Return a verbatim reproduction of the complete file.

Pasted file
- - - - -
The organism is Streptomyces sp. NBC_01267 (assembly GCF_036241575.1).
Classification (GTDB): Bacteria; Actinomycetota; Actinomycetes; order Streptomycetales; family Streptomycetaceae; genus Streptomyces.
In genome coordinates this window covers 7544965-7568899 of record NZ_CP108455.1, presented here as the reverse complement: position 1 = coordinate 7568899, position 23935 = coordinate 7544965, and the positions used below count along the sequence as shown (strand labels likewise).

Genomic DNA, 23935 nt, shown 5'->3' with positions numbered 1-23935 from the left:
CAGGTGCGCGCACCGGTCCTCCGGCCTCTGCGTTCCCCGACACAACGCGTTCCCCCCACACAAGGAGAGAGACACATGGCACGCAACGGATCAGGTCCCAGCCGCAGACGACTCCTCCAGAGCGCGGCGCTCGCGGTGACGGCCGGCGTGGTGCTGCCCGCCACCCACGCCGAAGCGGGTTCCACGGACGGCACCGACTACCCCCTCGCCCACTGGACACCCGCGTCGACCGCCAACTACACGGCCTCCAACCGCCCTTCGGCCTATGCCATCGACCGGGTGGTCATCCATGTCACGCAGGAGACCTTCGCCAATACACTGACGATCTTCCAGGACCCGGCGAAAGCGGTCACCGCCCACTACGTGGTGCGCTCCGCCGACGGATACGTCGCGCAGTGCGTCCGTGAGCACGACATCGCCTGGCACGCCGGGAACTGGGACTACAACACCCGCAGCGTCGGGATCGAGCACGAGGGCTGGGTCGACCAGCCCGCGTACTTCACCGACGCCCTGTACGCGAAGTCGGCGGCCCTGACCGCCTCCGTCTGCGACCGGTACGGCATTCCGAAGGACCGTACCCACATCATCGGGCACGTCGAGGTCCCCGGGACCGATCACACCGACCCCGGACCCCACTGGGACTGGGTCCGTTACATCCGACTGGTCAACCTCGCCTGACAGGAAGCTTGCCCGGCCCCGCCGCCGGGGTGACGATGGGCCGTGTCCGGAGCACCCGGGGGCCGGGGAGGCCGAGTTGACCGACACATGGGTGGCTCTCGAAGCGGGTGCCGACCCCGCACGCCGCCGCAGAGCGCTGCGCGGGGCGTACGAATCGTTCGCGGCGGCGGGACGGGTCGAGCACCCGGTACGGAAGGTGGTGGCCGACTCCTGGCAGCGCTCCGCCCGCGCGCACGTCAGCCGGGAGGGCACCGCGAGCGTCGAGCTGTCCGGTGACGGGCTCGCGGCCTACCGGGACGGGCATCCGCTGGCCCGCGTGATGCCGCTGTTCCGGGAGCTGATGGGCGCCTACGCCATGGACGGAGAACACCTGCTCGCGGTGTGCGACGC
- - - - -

The organism is Streptomyces sp. NBC_01267 (assembly GCF_036241575.1).
Classification (GTDB): Bacteria; Actinomycetota; Actinomycetes; order Streptomycetales; family Streptomycetaceae; genus Streptomyces.
In genome coordinates this window covers 7544965-7568899 of record NZ_CP108455.1, presented here as the reverse complement: position 1 = coordinate 7568899, position 23935 = coordinate 7544965, and the positions used below count along the sequence as shown (strand labels likewise).

Genomic DNA, 23935 nt, shown 5'->3' with positions numbered 1-23935 from the left:
CAGGTGCGCGCACCGGTCCTCCGGCCTCTGCGTTCCCCGACACAACGCGTTCCCCCCACACAAGGAGAGAGACACATGGCACGCAACGGATCAGGTCCCAGCCGCAGACGACTCCTCCAGAGCGCGGCGCTCGCGGTGACGGCCGGCGTGGTGCTGCCCGCCACCCACGCCGAAGCGGGTTCCACGGACGGCACCGACTACCCCCTCGCCCACTGGACACCCGCGTCGACCGCCAACTACACGGCCTCCAACCGCCCTTCGGCCTATGCCATCGACCGGGTGGTCATCCATGTCACGCAGGAGACCTTCGCCAATACACTGACGATCTTCCAGGACCCGGCGAAAGCGGTCACCGCCCACTACGTGGTGCGCTCCGCCGACGGATACGTCGCGCAGTGCGTCCGTGAGCACGACATCGCCTGGCACGCCGGGAACTGGGACTACAACACCCGCAGCGTCGGGATCGAGCACGAGGGCTGGGTCGACCAGCCCGCGTACTTCACCGACGCCCTGTACGCGAAGTCGGCGGCCCTGACCGCCTCCGTCTGCGACCGGTACGGCATTCCGAAGGACCGTACCCACATCATCGGGCACGTCGAGGTCCCCGGGACCGATCACACCGACCCCGGACCCCACTGGGACTGGGTCCGTTACATCCGACTGGTCAACCTCGCCTGACAGGAAGCTTGCCCGGCCCCGCCGCCGGGGTGACGATGGGCCGTGTCCGGAGCACCCGGGGGCCGGGGAGGCCGAGTTGACCGACACATGGGTGGCTCTCGAAGCGGGTGCCGACCCCGCACGCCGCCGCAGAGCGCTGCGCGGGGCGTACGAATCGTTCGCGGCGGCGGGACGGGTCGAGCACCCGGTACGGAAGGTGGTGGCCGACTCCTGGCAGCGCTCCGCCCGCGCGCACGTCAGCCGGGAGGGCACCGCGAGCGTCGAGCTGTCCGGTGACGGGCTCGCGGCCTACCGGGACGGGCATCCGCTGGCCCGCGTGATGCCGCTGTTCCGGGAGCTGATGGGCGCCTACGCCATGGACGGAGAACACCTGCTCGCGGTGTGCGACGC